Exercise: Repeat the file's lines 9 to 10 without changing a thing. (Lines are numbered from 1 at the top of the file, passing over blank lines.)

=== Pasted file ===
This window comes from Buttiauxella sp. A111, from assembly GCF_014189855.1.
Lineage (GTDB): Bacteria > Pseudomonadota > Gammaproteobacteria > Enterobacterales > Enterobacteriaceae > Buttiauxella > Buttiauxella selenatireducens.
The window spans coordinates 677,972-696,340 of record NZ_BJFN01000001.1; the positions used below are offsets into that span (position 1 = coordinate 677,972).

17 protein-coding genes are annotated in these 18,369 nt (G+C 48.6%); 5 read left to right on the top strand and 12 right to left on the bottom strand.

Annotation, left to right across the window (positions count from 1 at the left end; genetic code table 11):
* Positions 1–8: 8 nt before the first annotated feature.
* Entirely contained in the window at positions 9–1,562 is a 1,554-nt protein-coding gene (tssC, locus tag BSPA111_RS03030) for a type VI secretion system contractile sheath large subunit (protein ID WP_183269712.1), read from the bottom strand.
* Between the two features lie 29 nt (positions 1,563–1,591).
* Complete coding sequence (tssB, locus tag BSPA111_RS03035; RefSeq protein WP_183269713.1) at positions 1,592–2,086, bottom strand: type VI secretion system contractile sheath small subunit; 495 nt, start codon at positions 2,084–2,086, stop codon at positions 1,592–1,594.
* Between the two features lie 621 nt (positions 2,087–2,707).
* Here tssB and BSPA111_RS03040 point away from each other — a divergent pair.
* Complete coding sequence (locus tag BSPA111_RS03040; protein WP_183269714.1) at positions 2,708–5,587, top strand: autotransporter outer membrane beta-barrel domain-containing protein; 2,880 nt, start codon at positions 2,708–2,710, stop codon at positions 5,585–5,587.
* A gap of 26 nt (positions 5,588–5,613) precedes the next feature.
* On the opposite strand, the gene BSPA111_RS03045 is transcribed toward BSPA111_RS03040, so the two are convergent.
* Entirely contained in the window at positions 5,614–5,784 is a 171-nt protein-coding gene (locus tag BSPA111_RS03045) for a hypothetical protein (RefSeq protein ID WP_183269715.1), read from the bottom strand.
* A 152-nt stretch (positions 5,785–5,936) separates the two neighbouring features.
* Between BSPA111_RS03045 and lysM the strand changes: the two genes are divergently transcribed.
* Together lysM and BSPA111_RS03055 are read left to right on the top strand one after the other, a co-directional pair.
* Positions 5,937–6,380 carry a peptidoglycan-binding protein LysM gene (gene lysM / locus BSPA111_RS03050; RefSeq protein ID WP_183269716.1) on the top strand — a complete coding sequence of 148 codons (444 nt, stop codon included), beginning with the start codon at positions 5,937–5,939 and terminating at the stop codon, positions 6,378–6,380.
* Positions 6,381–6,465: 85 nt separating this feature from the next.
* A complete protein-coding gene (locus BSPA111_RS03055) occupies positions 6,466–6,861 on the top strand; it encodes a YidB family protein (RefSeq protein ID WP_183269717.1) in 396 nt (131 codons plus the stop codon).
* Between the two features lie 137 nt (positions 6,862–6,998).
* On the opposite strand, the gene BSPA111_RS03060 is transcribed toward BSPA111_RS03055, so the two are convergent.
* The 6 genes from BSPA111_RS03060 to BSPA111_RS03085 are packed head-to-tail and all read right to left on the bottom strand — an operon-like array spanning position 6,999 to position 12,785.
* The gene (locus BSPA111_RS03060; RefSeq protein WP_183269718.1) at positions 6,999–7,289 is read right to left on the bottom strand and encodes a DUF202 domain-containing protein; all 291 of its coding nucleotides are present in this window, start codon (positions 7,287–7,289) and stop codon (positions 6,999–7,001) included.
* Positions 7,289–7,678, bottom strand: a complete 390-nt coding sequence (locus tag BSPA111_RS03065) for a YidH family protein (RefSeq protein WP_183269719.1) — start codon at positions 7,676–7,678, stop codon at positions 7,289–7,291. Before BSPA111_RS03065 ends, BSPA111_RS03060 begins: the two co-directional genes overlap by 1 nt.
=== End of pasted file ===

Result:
* Complete coding sequence (tssB, locus tag BSPA111_RS03035; RefSeq protein WP_183269713.1) at positions 1,592–2,086, bottom strand: type VI secretion system contractile sheath small subunit; 495 nt, start codon at positions 2,084–2,086, stop codon at positions 1,592–1,594.
* Between the two features lie 621 nt (positions 2,087–2,707).